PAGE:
New campaign warns of danger in ignoring bushfire risk

Department of Fire and Emergency Services

Western Australians living near areas of bush, scrub or grasslands will be reminded of their responsibility to prepare for bushfires this summer with the launch of a new bushfire awareness campaign by the Department of Fire and Emergency Services (DFES) and the State Government.

The campaign is running across television, radio, print, online and outdoor advertising and is targeted towards areas considered most at risk in regional, urban-fringe and metropolitan areas.

One of the biggest concerns DFES has coming into this bushfire season is the complacency shown by Western Australians when it comes to recognising their personal risk, and preparing themselves and their property before a bushfire threatens.

The campaign addresses complacency with some hard-hitting facts about how a bushfire can impact you:

  • Fire can travel up to 25 kilometres an hour* and send burning embers flying for kilometres, sparking new fires.
  • Fire can rip through bushlands in minutes and leap across any highway in WA.
  • The heat radiated from a fire can shatter windows, melt tyres and burn your skin from just 100 metres away.

Western Australians are urged to visit firechat.wa.gov.au and take just five minutes to have a Fire Chat with their family, housemates or neighbours to determine what they will do if a bushfire threatens.

Fire and Emergency Services Commissioner Darren Klemm AFSM joined Minister for Emergency Services Fran Logan MLA at Bold Park on Sunday 2 December to launch the new campaign.

Commissioner Klemm highlighted one of the key campaign messages that there will never be as many fire trucks as there are houses to remind people they must discuss what they will do in the event of a bushfire and not rely on the emergency services to be at their front door to protect them.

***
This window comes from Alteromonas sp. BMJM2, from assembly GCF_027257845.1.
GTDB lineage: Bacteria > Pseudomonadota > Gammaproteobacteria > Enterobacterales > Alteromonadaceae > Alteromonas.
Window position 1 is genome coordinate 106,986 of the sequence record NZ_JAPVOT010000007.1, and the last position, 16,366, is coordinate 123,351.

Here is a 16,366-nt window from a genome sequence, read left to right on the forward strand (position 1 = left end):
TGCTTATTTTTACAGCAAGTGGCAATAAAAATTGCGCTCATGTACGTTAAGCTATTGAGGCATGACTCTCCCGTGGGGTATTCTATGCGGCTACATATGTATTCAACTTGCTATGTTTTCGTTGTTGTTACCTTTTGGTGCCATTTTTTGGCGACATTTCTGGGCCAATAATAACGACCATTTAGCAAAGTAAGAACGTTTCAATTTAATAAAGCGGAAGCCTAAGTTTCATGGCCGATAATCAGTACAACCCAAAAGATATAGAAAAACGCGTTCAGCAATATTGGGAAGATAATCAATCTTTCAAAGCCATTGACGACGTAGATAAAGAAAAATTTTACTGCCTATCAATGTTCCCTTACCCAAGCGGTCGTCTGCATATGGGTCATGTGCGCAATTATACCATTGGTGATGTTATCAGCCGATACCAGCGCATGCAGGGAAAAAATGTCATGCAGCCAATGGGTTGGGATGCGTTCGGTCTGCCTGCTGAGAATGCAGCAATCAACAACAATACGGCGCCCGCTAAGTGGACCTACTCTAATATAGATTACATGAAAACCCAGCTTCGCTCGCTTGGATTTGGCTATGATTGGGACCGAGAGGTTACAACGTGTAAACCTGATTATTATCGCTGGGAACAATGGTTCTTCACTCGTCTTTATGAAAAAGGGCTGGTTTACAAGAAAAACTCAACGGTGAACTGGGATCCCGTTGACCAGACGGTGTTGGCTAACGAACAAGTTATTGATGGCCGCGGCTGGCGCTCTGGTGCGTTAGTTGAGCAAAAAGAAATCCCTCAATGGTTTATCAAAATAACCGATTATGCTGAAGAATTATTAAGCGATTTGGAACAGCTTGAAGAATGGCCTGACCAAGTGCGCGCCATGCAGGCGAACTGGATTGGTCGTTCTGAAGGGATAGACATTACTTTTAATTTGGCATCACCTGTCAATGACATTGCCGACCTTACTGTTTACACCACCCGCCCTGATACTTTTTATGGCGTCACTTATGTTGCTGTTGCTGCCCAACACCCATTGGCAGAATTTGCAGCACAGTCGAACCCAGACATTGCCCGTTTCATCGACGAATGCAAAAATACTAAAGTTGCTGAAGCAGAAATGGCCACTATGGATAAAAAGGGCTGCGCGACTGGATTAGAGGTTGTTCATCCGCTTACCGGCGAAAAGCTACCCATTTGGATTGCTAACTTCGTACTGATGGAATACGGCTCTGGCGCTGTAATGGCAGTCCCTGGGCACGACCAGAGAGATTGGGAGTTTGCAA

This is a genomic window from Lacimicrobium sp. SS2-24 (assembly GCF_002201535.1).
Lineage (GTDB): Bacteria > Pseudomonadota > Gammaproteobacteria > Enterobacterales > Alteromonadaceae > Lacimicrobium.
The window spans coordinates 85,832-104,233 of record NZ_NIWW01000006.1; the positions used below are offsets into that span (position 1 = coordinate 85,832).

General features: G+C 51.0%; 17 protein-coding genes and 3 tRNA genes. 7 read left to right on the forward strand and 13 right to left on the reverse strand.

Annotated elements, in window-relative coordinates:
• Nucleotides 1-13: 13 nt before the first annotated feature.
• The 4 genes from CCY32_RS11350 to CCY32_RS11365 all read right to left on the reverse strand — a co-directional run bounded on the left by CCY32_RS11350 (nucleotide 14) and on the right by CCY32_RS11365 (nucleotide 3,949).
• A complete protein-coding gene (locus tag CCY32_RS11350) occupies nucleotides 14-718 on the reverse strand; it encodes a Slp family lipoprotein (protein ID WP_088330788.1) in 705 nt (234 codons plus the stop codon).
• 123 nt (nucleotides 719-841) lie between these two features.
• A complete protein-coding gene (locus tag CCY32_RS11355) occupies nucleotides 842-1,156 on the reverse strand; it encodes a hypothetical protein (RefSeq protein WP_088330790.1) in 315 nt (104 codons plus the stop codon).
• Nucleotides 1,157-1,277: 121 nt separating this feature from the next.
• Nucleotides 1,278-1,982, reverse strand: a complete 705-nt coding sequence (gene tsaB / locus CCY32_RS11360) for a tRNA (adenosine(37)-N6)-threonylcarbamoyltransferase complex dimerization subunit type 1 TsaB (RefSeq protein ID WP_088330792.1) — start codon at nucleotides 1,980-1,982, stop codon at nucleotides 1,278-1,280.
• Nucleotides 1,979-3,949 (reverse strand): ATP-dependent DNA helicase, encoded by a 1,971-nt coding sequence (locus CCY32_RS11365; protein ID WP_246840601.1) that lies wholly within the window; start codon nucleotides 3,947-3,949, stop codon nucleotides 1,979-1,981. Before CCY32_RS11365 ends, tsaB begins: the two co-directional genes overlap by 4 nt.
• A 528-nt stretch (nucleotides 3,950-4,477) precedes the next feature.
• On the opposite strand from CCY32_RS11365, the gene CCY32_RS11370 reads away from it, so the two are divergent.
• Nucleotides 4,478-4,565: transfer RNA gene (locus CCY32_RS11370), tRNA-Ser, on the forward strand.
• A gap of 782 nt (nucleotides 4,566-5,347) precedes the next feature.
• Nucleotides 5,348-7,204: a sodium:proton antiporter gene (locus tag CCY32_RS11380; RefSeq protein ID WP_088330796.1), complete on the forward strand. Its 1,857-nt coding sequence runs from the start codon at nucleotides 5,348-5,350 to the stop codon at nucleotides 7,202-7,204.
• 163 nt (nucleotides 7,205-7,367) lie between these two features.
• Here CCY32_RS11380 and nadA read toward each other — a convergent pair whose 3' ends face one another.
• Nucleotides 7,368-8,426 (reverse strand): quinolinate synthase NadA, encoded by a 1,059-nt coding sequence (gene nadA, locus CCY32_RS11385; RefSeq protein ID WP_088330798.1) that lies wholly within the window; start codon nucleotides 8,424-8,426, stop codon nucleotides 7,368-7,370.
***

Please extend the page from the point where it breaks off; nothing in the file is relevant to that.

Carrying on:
‘Our firefighters do an exceptional job; they are on the front line battling the blaze, risking their lives trying to hold it back and get on top of it before it gets worse,’ Commissioner Klemm said.

‘There are 1,728 operational fire trucks in Western Australia and over one million houses so you can’t wait for them to show up at your door.

‘Your safety is your responsibility, so sit down with your loved ones and work out what you will do if there’s a bushfire in your area.’

Residents living in or near bushland need to begin preparing themselves and their property now to ensure they are ready for the hot, dry and windy conditions summer brings.

DFES recommends you:

  • Prepare your property and clear the immediate area around your home by pruning trees, cutting long grass, clearing your gutters and removing rubbish.
  • Install a mesh guard on your air conditioner and block any gaps under floor spaces, in the roof and under eaves to keep sparks and embers out.
  • Use the five-minute Fire Chat and/or Bushfire Preparation Toolkit to decide on your bushfire plan and enact it early to avoid making last minute decisions that could prove deadly.
  • It is also recommended you have an emergency kit ready to go in case you are evacuated or cut off during a bushfire including essential supplies such as a radio, spare batteries, torch, first aid kit, woollen blanket, water and non-perishable food.

*During the Esperance fires in 2015, a recording showed fire raced across the landscape at up to 25 kilometres per hour during the peak of the catastrophic fire conditions.